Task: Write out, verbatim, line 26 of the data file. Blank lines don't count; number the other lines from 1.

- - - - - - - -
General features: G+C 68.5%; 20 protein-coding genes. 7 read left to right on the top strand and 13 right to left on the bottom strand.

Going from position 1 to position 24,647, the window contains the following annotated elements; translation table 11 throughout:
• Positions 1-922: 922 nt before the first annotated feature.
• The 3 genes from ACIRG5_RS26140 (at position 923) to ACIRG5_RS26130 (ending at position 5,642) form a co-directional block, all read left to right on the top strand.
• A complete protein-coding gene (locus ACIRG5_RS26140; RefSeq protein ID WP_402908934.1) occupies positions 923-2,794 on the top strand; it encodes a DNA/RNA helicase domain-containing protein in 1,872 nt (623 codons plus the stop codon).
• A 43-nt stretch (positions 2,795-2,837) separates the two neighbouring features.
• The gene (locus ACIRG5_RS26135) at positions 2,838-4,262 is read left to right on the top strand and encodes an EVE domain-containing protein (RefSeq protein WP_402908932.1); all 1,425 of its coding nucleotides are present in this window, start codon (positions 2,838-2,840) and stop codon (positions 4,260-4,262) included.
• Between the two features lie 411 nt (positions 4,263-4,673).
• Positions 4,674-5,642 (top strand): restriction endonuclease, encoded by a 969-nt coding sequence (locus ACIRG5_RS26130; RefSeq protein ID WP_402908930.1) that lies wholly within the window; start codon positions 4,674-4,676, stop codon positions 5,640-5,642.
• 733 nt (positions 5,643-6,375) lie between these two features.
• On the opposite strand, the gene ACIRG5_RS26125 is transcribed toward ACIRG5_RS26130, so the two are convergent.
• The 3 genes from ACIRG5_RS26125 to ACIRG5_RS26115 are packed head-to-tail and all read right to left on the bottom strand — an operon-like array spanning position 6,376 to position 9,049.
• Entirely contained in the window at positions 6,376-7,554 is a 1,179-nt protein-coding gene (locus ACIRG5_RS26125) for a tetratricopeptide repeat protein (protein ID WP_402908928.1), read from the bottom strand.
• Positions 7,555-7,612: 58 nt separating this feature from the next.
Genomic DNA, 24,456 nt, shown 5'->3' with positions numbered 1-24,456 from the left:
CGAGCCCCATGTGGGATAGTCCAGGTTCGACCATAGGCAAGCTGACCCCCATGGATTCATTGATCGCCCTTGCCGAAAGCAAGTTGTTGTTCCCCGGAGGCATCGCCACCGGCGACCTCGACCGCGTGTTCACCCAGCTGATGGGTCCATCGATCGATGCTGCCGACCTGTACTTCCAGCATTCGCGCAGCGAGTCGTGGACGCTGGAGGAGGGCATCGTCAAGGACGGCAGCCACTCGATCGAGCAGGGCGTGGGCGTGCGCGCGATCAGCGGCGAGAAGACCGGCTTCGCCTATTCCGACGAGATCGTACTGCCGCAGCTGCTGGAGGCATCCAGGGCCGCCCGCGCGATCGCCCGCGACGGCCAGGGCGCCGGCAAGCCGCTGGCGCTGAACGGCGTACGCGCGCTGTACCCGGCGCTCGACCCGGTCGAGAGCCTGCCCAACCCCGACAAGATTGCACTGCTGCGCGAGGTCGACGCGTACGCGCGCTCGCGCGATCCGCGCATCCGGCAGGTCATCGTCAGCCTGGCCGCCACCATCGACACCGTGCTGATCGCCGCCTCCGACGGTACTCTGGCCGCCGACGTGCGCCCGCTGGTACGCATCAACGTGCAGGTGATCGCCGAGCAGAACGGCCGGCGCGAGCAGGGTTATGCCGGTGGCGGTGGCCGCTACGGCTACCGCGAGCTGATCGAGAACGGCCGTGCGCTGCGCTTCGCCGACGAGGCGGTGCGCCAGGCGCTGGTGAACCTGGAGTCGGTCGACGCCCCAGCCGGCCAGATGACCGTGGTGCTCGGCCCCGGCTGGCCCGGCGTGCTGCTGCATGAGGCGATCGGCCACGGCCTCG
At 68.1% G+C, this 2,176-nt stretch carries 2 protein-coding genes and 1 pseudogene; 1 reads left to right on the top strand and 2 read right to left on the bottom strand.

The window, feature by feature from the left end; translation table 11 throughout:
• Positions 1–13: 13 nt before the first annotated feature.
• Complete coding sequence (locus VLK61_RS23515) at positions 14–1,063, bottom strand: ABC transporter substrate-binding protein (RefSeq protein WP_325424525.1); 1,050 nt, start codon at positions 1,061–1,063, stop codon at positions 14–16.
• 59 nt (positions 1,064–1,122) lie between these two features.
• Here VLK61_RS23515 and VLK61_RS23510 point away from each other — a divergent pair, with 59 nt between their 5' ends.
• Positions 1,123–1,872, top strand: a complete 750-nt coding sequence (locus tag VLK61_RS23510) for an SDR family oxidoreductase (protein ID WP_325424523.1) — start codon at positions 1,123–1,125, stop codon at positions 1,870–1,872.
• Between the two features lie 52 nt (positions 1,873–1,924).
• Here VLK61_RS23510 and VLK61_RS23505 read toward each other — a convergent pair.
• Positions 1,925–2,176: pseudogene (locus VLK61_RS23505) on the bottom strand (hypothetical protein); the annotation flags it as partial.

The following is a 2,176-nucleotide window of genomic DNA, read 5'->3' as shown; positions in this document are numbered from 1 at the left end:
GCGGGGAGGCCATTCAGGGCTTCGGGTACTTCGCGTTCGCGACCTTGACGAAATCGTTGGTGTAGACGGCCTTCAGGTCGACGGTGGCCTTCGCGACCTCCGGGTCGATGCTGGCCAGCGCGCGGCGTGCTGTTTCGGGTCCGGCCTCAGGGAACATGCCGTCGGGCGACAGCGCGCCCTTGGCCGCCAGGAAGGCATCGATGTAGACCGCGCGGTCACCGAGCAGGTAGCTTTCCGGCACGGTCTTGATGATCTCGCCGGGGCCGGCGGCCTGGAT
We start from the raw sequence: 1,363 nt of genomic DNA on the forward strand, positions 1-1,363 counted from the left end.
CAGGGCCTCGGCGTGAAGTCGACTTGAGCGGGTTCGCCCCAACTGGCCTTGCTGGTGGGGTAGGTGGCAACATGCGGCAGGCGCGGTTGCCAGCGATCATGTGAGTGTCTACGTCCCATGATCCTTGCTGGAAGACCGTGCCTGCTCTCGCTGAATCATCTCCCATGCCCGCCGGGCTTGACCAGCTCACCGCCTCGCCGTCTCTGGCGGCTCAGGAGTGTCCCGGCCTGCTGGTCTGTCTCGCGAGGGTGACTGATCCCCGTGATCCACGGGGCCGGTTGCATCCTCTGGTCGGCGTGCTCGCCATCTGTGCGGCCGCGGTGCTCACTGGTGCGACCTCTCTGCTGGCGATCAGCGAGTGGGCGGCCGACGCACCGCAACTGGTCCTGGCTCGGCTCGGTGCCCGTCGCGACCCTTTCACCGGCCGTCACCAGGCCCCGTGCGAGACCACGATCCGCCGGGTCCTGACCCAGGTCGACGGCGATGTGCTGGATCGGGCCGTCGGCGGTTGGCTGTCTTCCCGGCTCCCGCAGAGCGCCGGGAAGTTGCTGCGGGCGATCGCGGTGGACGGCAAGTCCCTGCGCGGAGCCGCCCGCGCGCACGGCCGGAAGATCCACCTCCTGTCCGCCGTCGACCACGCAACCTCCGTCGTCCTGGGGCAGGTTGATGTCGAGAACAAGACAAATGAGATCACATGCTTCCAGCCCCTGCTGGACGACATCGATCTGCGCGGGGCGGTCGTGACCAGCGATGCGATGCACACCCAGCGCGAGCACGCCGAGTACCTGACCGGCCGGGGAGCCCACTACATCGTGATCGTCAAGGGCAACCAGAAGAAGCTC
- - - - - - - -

• Positions 1,925–2,176: pseudogene (locus VLK61_RS23505) on the bottom strand (hypothetical protein); the annotation flags it as partial.